Of slightly more than 40 million acres of agricultural held by foreign investors in the United States, China held less than 1% of that land – or 383,935 acres – as of the end of 2021, according to a report from the US Department of Agriculture.

Fears about potential threats to sensitive sites

Florida’s law, signed on May 8, prohibits most citizens from “foreign countries of concern” from purchasing land on or within 10 miles of any “military installation or critical infrastructure facility,” including seaports, airports and power plants. It was signed alongside a different bill that bans internet applications like TikTok on Florida government devices, a similar area of focus for state politicians who have concerns about Chinese influence.

The foreign countries of concern that are named include China, Russia, Cuba, North Korea and Iran, along with agencies and governments operating on their behalf. In public remarks, governor and 2024 Republican presidential candidate Ron DeSantis repeatedly called out China.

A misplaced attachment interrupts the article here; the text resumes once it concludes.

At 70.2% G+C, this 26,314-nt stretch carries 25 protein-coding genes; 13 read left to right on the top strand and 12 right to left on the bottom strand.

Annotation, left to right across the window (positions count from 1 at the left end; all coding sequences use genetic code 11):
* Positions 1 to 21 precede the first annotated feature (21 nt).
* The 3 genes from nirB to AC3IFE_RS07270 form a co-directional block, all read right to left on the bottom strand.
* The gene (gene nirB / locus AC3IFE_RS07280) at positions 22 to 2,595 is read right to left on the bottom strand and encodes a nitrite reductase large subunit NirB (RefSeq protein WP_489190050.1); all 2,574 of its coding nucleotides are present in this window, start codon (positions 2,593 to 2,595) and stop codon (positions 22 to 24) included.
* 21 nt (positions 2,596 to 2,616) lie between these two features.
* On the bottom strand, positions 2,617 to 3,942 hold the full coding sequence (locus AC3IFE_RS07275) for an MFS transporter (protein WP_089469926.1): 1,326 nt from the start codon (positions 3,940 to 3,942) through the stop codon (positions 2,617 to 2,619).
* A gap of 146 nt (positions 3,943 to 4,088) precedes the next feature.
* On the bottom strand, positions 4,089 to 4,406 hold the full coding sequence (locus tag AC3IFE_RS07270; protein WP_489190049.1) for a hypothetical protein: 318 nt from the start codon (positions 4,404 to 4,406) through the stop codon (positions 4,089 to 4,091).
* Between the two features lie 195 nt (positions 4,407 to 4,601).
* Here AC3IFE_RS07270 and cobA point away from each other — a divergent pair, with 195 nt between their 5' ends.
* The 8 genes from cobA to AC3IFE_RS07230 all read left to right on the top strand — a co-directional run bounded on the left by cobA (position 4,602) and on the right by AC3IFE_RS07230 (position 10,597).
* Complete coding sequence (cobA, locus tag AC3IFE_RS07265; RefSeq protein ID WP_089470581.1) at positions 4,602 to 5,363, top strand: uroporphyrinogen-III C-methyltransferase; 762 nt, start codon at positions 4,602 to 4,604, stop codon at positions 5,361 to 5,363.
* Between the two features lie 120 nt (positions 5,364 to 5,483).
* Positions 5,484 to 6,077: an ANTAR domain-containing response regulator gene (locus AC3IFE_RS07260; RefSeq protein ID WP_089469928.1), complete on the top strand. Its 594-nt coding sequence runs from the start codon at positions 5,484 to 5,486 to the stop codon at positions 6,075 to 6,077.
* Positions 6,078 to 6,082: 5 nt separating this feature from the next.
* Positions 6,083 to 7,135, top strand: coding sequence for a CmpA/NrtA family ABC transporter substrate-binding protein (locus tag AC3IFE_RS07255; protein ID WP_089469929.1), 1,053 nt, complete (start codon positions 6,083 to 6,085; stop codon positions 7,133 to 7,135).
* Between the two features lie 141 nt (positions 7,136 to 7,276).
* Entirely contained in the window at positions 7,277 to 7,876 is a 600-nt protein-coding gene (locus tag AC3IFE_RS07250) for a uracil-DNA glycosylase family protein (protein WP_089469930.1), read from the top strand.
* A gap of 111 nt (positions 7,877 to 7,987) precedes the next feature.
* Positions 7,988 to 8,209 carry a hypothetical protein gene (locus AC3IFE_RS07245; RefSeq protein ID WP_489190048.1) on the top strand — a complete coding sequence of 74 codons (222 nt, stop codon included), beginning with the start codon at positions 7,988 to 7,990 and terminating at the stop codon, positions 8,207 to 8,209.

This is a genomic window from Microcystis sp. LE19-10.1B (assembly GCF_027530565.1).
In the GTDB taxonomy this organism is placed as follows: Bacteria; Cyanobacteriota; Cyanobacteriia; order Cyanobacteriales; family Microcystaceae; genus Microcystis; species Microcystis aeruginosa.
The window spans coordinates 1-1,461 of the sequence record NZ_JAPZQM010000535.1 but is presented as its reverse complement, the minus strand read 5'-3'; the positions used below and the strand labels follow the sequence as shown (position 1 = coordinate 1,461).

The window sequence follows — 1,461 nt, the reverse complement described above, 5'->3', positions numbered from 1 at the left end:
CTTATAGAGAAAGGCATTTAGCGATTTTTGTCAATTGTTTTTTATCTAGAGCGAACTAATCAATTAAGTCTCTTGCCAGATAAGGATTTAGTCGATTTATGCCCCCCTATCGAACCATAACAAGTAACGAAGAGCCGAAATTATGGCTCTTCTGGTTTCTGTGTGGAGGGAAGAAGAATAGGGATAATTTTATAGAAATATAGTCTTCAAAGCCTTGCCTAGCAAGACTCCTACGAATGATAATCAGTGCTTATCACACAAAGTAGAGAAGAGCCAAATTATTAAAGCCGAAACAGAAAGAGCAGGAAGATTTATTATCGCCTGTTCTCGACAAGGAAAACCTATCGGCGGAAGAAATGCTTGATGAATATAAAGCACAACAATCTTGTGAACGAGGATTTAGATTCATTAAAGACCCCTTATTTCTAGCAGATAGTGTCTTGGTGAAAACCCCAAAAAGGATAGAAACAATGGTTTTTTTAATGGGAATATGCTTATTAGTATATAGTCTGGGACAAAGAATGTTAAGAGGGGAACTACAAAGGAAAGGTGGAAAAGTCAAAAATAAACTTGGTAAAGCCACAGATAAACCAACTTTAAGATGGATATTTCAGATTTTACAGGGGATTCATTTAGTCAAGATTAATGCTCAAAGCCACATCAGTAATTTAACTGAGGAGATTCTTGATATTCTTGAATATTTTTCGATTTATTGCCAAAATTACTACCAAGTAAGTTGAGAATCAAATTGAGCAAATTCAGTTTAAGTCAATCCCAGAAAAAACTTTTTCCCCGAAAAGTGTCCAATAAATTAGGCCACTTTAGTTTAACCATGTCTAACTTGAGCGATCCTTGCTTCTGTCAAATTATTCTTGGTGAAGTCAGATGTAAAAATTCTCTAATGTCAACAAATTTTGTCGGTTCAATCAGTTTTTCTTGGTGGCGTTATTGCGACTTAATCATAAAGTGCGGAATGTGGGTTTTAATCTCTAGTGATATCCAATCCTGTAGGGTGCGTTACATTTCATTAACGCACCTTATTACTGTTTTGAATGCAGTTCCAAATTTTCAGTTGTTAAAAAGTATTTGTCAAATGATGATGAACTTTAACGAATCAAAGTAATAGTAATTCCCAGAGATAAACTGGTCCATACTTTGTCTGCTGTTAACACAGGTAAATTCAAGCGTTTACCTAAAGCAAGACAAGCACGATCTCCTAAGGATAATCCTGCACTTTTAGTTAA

“Today, Florida makes it very clear: We don’t want the (Chinese Communist Party) in the Sunshine State. We want to maintain this as the ‘Free State of Florida.’ That’s exactly what these bills are doing,” DeSantis said at a bill signing in May.

Following the bill’s passage, a group of Chinese citizens who live and work in Florida, along with a real estate company with primarily Chinese and Chinese-American clients, sued state officials, alleging the law would violate their equal protection and due process guarantees under the US Constitution. CNN has reached out to the governor’s office for comment.

Virginia’s legislation doesn’t name China, though Republican Gov. Glenn Youngkin has specifically cited the CCP in advocating for the new law. Montana’s applies to “foreign adversaries” as designated by the US Commerce Department, a list that includes China, Iran, North Korea and Russia.